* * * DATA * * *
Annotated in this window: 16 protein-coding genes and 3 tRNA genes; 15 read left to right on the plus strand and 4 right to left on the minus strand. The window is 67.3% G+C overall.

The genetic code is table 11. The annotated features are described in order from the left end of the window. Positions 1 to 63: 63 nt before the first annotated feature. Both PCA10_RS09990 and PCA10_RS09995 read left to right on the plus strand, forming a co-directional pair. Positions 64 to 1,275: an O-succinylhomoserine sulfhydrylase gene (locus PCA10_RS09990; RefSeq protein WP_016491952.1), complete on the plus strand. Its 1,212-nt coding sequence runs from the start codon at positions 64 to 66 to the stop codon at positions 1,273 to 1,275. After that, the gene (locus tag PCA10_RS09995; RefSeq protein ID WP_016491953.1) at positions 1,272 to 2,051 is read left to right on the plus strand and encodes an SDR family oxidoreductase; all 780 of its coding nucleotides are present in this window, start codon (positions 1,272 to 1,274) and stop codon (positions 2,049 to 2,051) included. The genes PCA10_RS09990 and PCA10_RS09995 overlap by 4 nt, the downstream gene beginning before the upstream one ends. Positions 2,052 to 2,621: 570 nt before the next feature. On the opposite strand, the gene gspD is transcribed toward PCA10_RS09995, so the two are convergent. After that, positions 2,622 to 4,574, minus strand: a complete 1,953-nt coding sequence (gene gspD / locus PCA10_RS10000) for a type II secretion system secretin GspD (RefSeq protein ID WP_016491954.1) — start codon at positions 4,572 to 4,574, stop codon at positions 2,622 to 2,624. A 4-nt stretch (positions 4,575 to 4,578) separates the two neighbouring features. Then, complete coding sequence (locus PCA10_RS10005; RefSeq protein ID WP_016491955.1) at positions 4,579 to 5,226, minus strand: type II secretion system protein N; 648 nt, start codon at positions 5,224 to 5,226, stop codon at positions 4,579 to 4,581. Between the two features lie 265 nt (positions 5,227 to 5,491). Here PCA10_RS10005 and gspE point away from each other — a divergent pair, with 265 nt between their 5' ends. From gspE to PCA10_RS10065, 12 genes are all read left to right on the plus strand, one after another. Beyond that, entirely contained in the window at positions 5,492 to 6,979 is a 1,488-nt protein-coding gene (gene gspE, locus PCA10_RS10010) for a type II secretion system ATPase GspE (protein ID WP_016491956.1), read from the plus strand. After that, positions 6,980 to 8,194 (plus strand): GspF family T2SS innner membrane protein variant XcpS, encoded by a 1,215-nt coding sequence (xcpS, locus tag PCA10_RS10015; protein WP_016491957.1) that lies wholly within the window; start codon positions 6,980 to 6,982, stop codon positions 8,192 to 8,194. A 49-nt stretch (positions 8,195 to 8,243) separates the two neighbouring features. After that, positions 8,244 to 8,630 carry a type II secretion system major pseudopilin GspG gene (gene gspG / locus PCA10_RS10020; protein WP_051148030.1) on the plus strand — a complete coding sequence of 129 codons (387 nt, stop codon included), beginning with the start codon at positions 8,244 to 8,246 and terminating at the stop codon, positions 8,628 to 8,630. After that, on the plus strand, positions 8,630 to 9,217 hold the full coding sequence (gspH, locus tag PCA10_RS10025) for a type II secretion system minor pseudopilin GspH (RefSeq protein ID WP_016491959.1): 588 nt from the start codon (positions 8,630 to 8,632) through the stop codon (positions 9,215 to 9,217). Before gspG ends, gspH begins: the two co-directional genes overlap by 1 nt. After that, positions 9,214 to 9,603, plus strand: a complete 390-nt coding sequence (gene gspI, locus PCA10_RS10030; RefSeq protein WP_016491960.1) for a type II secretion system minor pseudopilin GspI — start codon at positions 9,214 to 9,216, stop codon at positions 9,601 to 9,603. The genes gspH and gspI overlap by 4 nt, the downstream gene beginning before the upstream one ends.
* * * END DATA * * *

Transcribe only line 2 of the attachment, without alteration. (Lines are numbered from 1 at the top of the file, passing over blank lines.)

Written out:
The genetic code is table 11. The annotated features are described in order from the left end of the window. Positions 1 to 63: 63 nt before the first annotated feature. Both PCA10_RS09990 and PCA10_RS09995 read left to right on the plus strand, forming a co-directional pair. Positions 64 to 1,275: an O-succinylhomoserine sulfhydrylase gene (locus PCA10_RS09990; RefSeq protein WP_016491952.1), complete on the plus strand. Its 1,212-nt coding sequence runs from the start codon at positions 64 to 66 to the stop codon at positions 1,273 to 1,275. After that, the gene (locus tag PCA10_RS09995; RefSeq protein ID WP_016491953.1) at positions 1,272 to 2,051 is read left to right on the plus strand and encodes an SDR family oxidoreductase; all 780 of its coding nucleotides are present in this window, start codon (positions 1,272 to 1,274) and stop codon (positions 2,049 to 2,051) included. The genes PCA10_RS09990 and PCA10_RS09995 overlap by 4 nt, the downstream gene beginning before the upstream one ends. Positions 2,052 to 2,621: 570 nt before the next feature. On the opposite strand, the gene gspD is transcribed toward PCA10_RS09995, so the two are convergent. After that, positions 2,622 to 4,574, minus strand: a complete 1,953-nt coding sequence (gene gspD / locus PCA10_RS10000) for a type II secretion system secretin GspD (RefSeq protein ID WP_016491954.1) — start codon at positions 4,572 to 4,574, stop codon at positions 2,622 to 2,624. A 4-nt stretch (positions 4,575 to 4,578) separates the two neighbouring features. Then, complete coding sequence (locus PCA10_RS10005; RefSeq protein ID WP_016491955.1) at positions 4,579 to 5,226, minus strand: type II secretion system protein N; 648 nt, start codon at positions 5,224 to 5,226, stop codon at positions 4,579 to 4,581. Between the two features lie 265 nt (positions 5,227 to 5,491). Here PCA10_RS10005 and gspE point away from each other — a divergent pair, with 265 nt between their 5' ends. From gspE to PCA10_RS10065, 12 genes are all read left to right on the plus strand, one after another. Beyond that, entirely contained in the window at positions 5,492 to 6,979 is a 1,488-nt protein-coding gene (gene gspE, locus PCA10_RS10010) for a type II secretion system ATPase GspE (protein ID WP_016491956.1), read from the plus strand. After that, positions 6,980 to 8,194 (plus strand): GspF family T2SS innner membrane protein variant XcpS, encoded by a 1,215-nt coding sequence (xcpS, locus tag PCA10_RS10015; protein WP_016491957.1) that lies wholly within the window; start codon positions 6,980 to 6,982, stop codon positions 8,192 to 8,194. A 49-nt stretch (positions 8,195 to 8,243) separates the two neighbouring features. After that, positions 8,244 to 8,630 carry a type II secretion system major pseudopilin GspG gene (gene gspG / locus PCA10_RS10020; protein WP_051148030.1) on the plus strand — a complete coding sequence of 129 codons (387 nt, stop codon included), beginning with the start codon at positions 8,244 to 8,246 and terminating at the stop codon, positions 8,628 to 8,630. After that, on the plus strand, positions 8,630 to 9,217 hold the full coding sequence (gspH, locus tag PCA10_RS10025) for a type II secretion system minor pseudopilin GspH (RefSeq protein ID WP_016491959.1): 588 nt from the start codon (positions 8,630 to 8,632) through the stop codon (positions 9,215 to 9,217). Before gspG ends, gspH begins: the two co-directional genes overlap by 1 nt. After that, positions 9,214 to 9,603, plus strand: a complete 390-nt coding sequence (gene gspI, locus PCA10_RS10030; RefSeq protein WP_016491960.1) for a type II secretion system minor pseudopilin GspI — start codon at positions 9,214 to 9,216, stop codon at positions 9,601 to 9,603. The genes gspH and gspI overlap by 4 nt, the downstream gene beginning before the upstream one ends.